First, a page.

...A global shift towards a vegan diet is vital to save the world from hunger, fuel poverty and the worst impacts of climate change, a UN report said today.
...As the global population surges towards a predicted 9.1 billion people by 2050, western tastes for diets rich in meat and dairy products are unsustainable, says the report from United Nations Environment Programme’s (UNEP) international panel of sustainable resource management.
...Both energy and agriculture need to be "decoupled" from economic growth because environmental impacts rise roughly 80% with a doubling of income, the report found.
...Achim Steiner, the UN under-secretary general and executive director of the UNEP, said: "Decoupling growth from environmental degradation is the number one challenge facing governments in a world of rising numbers of people, rising incomes, rising consumption demands and the persistent challenge of poverty alleviation."
2010 May 26. China-India Water Shortage Means Coca-Cola Joins Intel in Fight. By Cherian Thomas, Unni Krishnan, and Sophie Leung, Bloomberg. Excerpt: …Dagar and Zhou show the daily struggle with tainted or inadequate water in India and China, a growing shortage that the World Bank says will hamper growth in the world’s fastest- growing major economies….
…China’s 1.33 billion people each have 2,117 cubic meters of water available per year, compared with 1,614 cubic meters in India and as much as 9,943 cubic meters in the U.S., according to the Food and Agriculture Organization of the United Nations. The 1.2 billion people in India, where farmers use 80 percent of available water, will exhaust their fresh-water supplies by 2050 at the current rate, the World Bank estimates.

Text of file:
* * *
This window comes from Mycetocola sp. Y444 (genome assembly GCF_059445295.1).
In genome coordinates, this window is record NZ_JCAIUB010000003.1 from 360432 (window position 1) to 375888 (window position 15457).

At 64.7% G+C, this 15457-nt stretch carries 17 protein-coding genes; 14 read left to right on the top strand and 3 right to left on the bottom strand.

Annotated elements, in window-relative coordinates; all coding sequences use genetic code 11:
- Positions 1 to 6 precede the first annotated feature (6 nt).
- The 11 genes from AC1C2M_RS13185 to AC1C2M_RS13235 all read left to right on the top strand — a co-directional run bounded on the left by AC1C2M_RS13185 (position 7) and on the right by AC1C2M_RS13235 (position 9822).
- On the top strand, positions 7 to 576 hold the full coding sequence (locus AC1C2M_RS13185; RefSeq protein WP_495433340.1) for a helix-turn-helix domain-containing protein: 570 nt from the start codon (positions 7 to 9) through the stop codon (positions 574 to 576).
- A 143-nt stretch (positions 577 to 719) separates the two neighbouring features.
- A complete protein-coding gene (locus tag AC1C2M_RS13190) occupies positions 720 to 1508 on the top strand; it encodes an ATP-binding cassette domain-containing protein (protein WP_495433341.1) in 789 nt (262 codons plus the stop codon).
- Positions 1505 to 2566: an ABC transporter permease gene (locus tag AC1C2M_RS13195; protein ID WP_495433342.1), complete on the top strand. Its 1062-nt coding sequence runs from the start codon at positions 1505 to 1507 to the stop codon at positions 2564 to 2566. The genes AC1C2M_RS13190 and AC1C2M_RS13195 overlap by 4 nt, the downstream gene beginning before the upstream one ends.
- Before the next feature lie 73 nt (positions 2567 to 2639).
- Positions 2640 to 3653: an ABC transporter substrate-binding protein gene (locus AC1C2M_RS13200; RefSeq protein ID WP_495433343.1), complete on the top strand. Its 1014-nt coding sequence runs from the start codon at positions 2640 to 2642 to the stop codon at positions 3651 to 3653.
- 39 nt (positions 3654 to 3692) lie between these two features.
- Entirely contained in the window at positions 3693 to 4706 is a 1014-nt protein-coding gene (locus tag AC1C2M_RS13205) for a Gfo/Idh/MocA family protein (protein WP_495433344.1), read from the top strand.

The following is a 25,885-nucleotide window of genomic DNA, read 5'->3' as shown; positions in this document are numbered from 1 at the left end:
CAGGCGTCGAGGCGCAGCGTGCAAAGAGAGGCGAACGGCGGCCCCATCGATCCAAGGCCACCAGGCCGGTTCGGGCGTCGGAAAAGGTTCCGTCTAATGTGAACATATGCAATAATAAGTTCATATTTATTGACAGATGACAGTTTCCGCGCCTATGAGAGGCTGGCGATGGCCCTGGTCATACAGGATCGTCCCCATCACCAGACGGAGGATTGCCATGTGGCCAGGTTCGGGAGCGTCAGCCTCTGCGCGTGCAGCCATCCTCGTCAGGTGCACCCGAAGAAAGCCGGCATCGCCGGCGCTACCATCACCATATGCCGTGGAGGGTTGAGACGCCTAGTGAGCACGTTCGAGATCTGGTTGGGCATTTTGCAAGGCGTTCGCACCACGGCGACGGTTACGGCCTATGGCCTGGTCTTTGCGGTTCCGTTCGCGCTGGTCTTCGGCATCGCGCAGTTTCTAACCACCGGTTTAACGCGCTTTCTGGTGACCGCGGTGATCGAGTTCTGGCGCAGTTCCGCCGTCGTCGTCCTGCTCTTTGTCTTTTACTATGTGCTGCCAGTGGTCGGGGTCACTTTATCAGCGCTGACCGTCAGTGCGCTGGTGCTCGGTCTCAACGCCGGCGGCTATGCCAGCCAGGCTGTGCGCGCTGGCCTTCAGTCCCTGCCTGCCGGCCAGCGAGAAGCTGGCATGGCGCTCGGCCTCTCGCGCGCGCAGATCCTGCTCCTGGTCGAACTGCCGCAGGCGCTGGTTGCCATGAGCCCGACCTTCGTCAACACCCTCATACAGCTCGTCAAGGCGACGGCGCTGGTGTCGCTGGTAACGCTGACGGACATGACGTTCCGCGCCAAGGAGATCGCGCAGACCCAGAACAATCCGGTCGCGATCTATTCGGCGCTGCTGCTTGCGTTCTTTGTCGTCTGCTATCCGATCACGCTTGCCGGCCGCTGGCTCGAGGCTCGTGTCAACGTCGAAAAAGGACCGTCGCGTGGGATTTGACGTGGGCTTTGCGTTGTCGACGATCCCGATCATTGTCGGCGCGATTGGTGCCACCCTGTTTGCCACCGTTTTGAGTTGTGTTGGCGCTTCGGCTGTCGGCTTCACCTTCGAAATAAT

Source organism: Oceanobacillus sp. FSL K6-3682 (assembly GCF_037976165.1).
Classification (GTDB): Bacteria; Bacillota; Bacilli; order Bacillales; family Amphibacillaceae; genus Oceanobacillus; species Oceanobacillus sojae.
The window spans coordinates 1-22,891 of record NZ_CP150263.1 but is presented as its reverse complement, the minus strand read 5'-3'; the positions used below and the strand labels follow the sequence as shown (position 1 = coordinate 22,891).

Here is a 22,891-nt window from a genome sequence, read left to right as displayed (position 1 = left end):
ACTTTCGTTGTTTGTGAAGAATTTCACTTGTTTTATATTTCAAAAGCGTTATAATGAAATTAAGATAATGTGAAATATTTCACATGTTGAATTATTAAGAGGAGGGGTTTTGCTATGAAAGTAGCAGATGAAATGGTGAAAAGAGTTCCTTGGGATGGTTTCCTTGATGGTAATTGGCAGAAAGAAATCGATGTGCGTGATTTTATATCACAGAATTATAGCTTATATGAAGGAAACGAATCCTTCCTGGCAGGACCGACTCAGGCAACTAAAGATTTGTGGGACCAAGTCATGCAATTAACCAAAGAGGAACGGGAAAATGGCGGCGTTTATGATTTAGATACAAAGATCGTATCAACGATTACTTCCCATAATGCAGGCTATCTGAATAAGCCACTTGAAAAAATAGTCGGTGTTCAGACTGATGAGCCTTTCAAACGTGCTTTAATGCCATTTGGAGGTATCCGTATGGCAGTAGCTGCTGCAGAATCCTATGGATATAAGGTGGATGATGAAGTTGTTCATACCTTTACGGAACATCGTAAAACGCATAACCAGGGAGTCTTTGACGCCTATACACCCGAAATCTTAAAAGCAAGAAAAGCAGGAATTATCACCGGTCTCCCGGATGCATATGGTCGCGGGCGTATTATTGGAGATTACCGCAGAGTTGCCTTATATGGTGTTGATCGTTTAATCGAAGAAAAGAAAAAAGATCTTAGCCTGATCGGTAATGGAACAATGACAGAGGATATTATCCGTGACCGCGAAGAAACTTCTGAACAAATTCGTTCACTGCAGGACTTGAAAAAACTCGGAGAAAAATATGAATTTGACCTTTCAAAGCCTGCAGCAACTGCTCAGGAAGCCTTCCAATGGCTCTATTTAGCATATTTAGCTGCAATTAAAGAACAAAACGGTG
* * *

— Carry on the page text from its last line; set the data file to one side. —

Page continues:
…“Water is a resource under great pressure in China and globally,” said Kenth Kaerhoeg, a spokesman in Hong Kong for Coca-Cola Pacific, which has water recovery systems at its 39 plants in China to reduce consumption. “Economic development, climate change and population growth will increase pressure on freshwater resources in China.”
… India has concentrated on conservation. The government has made it mandatory for new houses and condominiums in cities to collect rainwater in an effort to curb a decline in groundwater levels.
…The Congress-led coalition is also implementing a six-year- old plan to replenish about a million lakes, ponds and water tanks. About 60 percent of India’s arable land still depends on the annual monsoon.
2010 May 25. Berkeley Lab Report: Simple Energy Efficiency Measures Can Eliminate Electricity Shortage in India. By Julie Chao, LBNL Newscenter. Excerpt: …As chaotic as things are, there is a solution: simple energy efficiency measures, according to a new report from Lawrence Berkeley National Laboratory (Berkeley Lab), can eliminate the electricity deficit as early as 2013. What’s more, doing so will add $505 billion to India’s gross domestic product (GDP) between 2009 and 2017 (compared to India’s total GDP of $911 billion in 2007-2008), as businesses that have had to cut back due to electricity shortages can restore production. …The measures are feasible, Sathaye says, because in fact India has had energy efficiency programs in place in various sectors since at least 2001, when the government passed the Energy Conservation Act, which, among other things, created the Bureau of Energy Efficiency (BEE). “Most developing countries hadn’t done anything like that in 2001,” Sathaye said. “It’s very unique. Neither the U.S. nor China have a bureau dedicated to energy efficiency.” …Still, the gap between electricity supply and demand continues to grow; India is now importing coal as well as natural gas to keep up with energy consumption. “Energy demand is increasing dramatically due to rising incomes, industrialization, urbanization and population growth,” said Mathur. “The demand will increase by a factor of two over the next 20 years and possibly by three. We’re in a very tight situation.”